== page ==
A recent article in The Economist was so stupid that I couldn’t resist writing about it.
These kind of stupid articles are nothing new. As one would expect, the self-critical Japanese have been writing them years ago. I’ve criticized the logic that these articles use in this blog (1, 2 ).
It’s similarly easy to find the flaws in the logic that The Economist used;
- In the article, the author assumes that Japan’s culture of lifetime employment and the associated labor rules are at least partially to blame for Japan’s problems. In fact, this is the only hard reason that is cited. If this was true, then we should see a correlation between a countries willingness to fire workers, and the ability of that country’s corporations to bounce back from hard times. As a prime example of a country that doesn’t think twice about firing workers, we can use the US. Also, as another example of a country where firing workers is difficult, we could use Germany. Although we don’t have nearly enough data to make a statistical argument, I sense that we would have a hard time validating this correlation.
- Another problem with blaming it on Japanese corporate culture is that if you look back in history, back into the booming years (which was not always smooth riding, but instead had its fair share of bumps), the aforementioned culture was even more intense. In fact, Japan’s lifetime employment was once envied by at least some US authors. Unless you can explain how Japan’s lifetime employment actually seemed advantageous during the two oil-shocks, you aren’t really in a position to blame the current problems on it. Below I refer to a random article that I found on the web, but I recall that these discussions were abundant in 1970-80.
> Coming at the peak of Japan’s industrial ascendancy, Abegglen produced his insider’s guide to competing against the Japanese challenge, Kaisha: The Japanese Corporation (Abegglen and Stalk, 1985). He repeated the argument that comparative advantages lay in the Japanese firm’s high levels of social integration around lifetime employment.
It’s easy to present theories why Japan maybe faltering. It’s actually just as easy to give a reason why Japan was booming in the 1970-80s. Being able to present a reason for either does not mean that you have a good theory, or that you have any real intelligence. It just means that you can look at two things that may or may not have any meaningful association, and conjure up some logic to say that one caused the other. It means that you have a bit of imagination. Even more embarrassingly, it shows that you’re not thinking with your head, but you are simply following the crowd.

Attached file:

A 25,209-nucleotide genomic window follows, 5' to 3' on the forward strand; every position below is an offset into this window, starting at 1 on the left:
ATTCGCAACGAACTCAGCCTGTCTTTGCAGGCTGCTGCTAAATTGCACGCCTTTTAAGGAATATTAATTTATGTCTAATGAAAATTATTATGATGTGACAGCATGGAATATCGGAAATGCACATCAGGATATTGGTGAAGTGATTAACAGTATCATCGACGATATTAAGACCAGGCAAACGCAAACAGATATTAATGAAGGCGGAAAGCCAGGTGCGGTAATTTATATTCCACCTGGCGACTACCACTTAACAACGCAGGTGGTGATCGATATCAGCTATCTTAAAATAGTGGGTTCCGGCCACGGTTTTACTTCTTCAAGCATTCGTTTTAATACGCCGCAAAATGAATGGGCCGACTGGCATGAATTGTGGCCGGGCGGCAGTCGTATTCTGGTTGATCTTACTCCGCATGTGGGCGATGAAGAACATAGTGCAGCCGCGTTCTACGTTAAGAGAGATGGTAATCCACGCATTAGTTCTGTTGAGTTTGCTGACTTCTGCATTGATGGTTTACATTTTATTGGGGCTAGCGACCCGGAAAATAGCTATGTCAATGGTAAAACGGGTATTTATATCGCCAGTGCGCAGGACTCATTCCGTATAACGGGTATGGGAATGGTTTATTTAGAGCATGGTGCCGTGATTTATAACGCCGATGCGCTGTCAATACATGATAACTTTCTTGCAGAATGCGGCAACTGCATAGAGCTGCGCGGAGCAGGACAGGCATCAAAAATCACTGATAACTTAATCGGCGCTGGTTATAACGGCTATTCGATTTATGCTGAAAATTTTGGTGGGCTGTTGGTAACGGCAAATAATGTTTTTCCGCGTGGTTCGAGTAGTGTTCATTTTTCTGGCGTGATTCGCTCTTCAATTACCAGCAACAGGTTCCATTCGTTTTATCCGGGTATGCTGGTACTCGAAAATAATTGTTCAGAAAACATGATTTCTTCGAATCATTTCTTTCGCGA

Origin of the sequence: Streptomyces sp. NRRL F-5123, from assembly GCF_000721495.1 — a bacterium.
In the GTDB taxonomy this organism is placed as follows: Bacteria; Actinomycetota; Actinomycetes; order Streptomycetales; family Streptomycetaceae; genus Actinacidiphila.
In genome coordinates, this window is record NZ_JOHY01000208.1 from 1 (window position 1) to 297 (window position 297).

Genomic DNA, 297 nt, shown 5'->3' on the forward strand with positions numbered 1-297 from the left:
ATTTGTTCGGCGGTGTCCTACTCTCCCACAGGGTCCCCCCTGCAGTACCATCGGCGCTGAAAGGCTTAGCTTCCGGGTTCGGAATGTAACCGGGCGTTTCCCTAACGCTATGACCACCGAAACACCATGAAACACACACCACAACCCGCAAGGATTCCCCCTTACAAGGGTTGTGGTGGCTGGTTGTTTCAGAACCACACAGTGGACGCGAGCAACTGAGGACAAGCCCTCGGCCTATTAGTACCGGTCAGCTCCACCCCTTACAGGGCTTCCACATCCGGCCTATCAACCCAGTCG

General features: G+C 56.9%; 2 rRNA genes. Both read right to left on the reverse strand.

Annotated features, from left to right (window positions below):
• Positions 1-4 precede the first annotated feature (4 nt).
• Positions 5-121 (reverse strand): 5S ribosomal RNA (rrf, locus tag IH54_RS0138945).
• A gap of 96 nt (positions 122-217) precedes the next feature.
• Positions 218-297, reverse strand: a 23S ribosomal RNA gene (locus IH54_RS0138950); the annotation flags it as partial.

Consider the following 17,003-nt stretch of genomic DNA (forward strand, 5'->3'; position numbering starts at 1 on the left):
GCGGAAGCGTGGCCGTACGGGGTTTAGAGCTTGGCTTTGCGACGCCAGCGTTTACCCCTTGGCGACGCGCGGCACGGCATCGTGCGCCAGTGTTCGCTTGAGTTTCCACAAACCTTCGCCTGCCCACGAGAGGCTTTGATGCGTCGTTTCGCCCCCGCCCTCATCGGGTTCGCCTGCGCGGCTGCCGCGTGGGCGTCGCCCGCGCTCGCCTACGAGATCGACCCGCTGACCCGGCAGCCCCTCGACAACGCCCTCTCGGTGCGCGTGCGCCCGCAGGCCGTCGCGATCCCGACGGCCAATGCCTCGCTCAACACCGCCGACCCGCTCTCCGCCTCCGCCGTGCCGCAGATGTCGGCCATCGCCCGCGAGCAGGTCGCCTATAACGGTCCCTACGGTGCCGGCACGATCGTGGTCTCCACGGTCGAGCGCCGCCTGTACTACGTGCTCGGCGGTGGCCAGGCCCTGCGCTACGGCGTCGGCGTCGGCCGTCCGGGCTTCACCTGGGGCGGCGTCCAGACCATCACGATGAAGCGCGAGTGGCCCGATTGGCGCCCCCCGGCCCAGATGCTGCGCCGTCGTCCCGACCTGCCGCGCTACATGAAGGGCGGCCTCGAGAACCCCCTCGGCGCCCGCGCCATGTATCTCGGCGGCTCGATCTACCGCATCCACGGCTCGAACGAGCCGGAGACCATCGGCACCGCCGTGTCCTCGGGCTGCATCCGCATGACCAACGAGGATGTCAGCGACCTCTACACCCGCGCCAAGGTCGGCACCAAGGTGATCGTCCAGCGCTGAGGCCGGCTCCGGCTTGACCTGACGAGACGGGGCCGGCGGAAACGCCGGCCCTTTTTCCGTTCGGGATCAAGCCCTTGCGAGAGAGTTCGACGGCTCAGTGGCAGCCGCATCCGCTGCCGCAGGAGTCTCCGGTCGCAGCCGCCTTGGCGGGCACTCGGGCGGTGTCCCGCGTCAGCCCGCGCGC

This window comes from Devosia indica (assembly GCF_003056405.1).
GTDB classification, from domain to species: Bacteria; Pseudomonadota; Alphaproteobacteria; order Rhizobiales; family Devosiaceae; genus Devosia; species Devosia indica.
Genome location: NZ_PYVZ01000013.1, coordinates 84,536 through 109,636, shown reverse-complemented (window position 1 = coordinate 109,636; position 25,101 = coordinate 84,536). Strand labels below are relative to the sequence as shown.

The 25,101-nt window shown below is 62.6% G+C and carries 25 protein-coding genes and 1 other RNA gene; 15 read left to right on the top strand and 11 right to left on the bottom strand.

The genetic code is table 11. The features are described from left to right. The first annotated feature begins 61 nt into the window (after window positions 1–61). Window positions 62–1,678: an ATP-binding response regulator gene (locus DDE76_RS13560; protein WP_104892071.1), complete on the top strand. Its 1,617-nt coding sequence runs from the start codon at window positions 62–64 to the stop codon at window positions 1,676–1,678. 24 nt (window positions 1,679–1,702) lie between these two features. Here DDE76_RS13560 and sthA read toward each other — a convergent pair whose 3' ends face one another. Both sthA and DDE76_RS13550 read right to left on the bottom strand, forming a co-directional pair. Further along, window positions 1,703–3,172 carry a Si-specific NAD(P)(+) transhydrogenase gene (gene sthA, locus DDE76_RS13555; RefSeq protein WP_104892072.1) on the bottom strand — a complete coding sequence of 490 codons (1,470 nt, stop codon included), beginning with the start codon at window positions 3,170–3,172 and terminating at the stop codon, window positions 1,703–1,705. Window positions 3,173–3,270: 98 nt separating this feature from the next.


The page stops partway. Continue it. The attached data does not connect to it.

To give a concrete theory that can be consistently used for a least a few decades (and will not look ridiculous after twenty years), it has to be applicable to a span of at least half a century. For a theory on Japan, it has to explain both the boom years and the current stagnation. It has to be a theory that can cause both the good and the bad, depending on circumstances.
For example, what you really want is a theory that can explain why the US consumer electronics industry, which invented the TV for example, is now very weak. Much, much weaker than the state that Japan finds itself in. Or you could try to explain why the company that invented the cell phone (Motorola) has been sold off to a China firm. Or you could try to explain what happened to PC makers in the US. Or you could try to explain what happened to the U.K. automobile industry. If you can come up with such a theory, then and only then will you be able to give some good advice to Japan. Then and only then will be able to predict what will happen to Samsung and the Chinese in the next 50 years.
It’s a bit like trying to understand why a split-fingered fast ball has a different trajectory from a fast ball. If you were only looking immediately after the pitcher released the ball, you would think that a split-fingered fast ball files straight. On the other hand, if you were only looking near the home plate, you would think that a split flies down. Neither it the truth on its own. To understand a single pitch that can change its trajectory so dramatically, you have to take a hard look at how the ball is spinning and how that interacts with the atmosphere. Instead of simply looking at the trajectory, it’s about time that business analysts started looking at spin and aerodynamics.
That is not what the article on The Economist was. It was just a bit of imagination.